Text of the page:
Get more information on capital gains and losses
The basics of basis
Another term you need to know when calculating your investment gains or losses is “cost basis.” Cost basis, or basis, is essentially what you paid to buy an investment.
Let’s say you purchase a mutual fund share for $5. That means your original basis is $5.
However, reinvested capital gains distributions get added to your basis. If, for example, your fund had a $0.10 distribution at year-end, your basis would be $5.10 per share. So if you sold your fund at a future date for $6, you’d report a capital gain of $0.90 instead of $1.
4 strategies to minimize capital gains taxes
- “Location, location, location.” This real estate adage applies to investing too.
“Holding tax-efficient investments, like index funds, in taxable accounts and tax-inefficient investments, like bonds, in tax-advantaged accounts is one of our core recommendations,” said Riley. “And honestly, it’s one of the most common things I see investors who manage their own portfolios not doing.”
- Take the long view. Riley also suggests you consider holding your investment for longer than a year.
“Long-term capital gains tax rates are lower than short-term ones, which helps lower the tax impact and maximizes your potential after-tax returns,” he said.
- Don’t “buy the distribution.” You may also want to hold off buying a fund in a taxable account until after it makes a distribution. If you buy a fund just before a distribution, you won’t have the benefit of a full year’s investment time, but you’ll owe additional taxes on the full distribution amount.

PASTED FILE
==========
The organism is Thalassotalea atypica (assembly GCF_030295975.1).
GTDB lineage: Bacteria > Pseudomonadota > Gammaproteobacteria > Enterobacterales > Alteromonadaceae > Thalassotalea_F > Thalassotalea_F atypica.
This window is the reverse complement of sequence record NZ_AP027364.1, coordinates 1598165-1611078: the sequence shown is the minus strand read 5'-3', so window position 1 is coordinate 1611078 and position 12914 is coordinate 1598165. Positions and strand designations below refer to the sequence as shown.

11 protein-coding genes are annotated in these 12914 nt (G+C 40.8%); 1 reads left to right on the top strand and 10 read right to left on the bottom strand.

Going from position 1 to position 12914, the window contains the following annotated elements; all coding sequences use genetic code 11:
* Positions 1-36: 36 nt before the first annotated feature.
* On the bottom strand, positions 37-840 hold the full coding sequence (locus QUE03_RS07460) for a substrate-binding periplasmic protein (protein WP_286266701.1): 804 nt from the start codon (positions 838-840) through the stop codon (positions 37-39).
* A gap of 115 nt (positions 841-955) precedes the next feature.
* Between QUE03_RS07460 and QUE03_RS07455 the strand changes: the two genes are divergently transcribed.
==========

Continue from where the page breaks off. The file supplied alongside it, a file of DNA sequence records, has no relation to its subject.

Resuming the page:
The opposite goes for selling a fund. If you’re considering selling, you may want to sell before the distribution date.
- “Harvest” some investment losses. If you’re going to have some realized gains, you can intentionally sell shares of funds or stocks at a loss to lower your tax burden. This is known as “tax-loss harvesting.”*
This strategy has some rules and recordkeeping requirements, so you may want to consult with a tax advisor before beginning.
While no one especially likes paying taxes, it’s almost impossible to invest wisely without having some tax impact. “There’s never any need to pay more taxes than absolutely necessary. And being tax-wise can help increase your chances of achieving your long-term goals,” said Riley.
*Tax-loss harvesting involves certain risks, including, among others, the risk that the new investment could perform worse than the original investment and that transaction costs could offset the tax benefit. There may also be unintended tax implications. We recommend that you consult a tax advisor before taking action.
All investing is subject to risk, including the possible loss of the money you invest.
This article is for educational purposes only. We recommend that you consult an independent professional tax or financial advisor for specific advice.
Advice services are provided by Vanguard Advisers, Inc., a registered investment advisor, or by Vanguard National Trust Company, a federally chartered, limited-purpose trust company.